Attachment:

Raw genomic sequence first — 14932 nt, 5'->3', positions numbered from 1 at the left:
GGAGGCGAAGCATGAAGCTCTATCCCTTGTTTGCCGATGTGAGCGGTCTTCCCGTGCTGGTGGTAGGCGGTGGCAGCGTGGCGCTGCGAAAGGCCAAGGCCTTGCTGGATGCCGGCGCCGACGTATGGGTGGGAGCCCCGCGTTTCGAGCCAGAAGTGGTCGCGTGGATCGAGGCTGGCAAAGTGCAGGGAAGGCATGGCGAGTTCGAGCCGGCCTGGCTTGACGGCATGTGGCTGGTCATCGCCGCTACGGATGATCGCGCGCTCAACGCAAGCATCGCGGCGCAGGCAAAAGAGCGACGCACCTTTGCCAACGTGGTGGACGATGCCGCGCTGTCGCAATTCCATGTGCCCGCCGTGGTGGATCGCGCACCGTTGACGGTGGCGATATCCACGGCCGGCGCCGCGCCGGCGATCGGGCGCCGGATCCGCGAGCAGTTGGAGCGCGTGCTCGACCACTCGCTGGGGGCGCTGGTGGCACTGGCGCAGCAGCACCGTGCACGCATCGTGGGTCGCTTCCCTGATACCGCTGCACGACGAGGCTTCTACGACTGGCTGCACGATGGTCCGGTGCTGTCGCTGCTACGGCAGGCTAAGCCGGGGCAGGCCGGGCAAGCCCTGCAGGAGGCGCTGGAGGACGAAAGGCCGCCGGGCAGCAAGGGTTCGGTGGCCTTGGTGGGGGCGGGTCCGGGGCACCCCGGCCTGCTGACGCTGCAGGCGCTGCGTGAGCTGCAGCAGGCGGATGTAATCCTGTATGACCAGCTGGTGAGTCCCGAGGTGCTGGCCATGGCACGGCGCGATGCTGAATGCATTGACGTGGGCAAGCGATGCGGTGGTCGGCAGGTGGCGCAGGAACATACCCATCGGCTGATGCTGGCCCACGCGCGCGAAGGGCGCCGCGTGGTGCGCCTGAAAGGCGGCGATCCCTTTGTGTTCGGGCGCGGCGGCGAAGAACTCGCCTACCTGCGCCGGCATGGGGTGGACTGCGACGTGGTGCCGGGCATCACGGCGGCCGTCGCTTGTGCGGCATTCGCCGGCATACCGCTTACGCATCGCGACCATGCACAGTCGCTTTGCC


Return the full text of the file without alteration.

Raw genomic sequence first — 14932 nt, 5'->3', positions numbered from 1 at the left:
GGAGGCGAAGCATGAAGCTCTATCCCTTGTTTGCCGATGTGAGCGGTCTTCCCGTGCTGGTGGTAGGCGGTGGCAGCGTGGCGCTGCGAAAGGCCAAGGCCTTGCTGGATGCCGGCGCCGACGTATGGGTGGGAGCCCCGCGTTTCGAGCCAGAAGTGGTCGCGTGGATCGAGGCTGGCAAAGTGCAGGGAAGGCATGGCGAGTTCGAGCCGGCCTGGCTTGACGGCATGTGGCTGGTCATCGCCGCTACGGATGATCGCGCGCTCAACGCAAGCATCGCGGCGCAGGCAAAAGAGCGACGCACCTTTGCCAACGTGGTGGACGATGCCGCGCTGTCGCAATTCCATGTGCCCGCCGTGGTGGATCGCGCACCGTTGACGGTGGCGATATCCACGGCCGGCGCCGCGCCGGCGATCGGGCGCCGGATCCGCGAGCAGTTGGAGCGCGTGCTCGACCACTCGCTGGGGGCGCTGGTGGCACTGGCGCAGCAGCACCGTGCACGCATCGTGGGTCGCTTCCCTGATACCGCTGCACGACGAGGCTTCTACGACTGGCTGCACGATGGTCCGGTGCTGTCGCTGCTACGGCAGGCTAAGCCGGGGCAGGCCGGGCAAGCCCTGCAGGAGGCGCTGGAGGACGAAAGGCCGCCGGGCAGCAAGGGTTCGGTGGCCTTGGTGGGGGCGGGTCCGGGGCACCCCGGCCTGCTGACGCTGCAGGCGCTGCGTGAGCTGCAGCAGGCGGATGTAATCCTGTATGACCAGCTGGTGAGTCCCGAGGTGCTGGCCATGGCACGGCGCGATGCTGAATGCATTGACGTGGGCAAGCGATGCGGTGGTCGGCAGGTGGCGCAGGAACATACCCATCGGCTGATGCTGGCCCACGCGCGCGAAGGGCGCCGCGTGGTGCGCCTGAAAGGCGGCGATCCCTTTGTGTTCGGGCGCGGCGGCGAAGAACTCGCCTACCTGCGCCGGCATGGGGTGGACTGCGACGTGGTGCCGGGCATCACGGCGGCCGTCGCTTGTGCGGCATTCGCCGGCATACCGCTTACGCATCGCGACCATGCACAGTCGCTTTGCC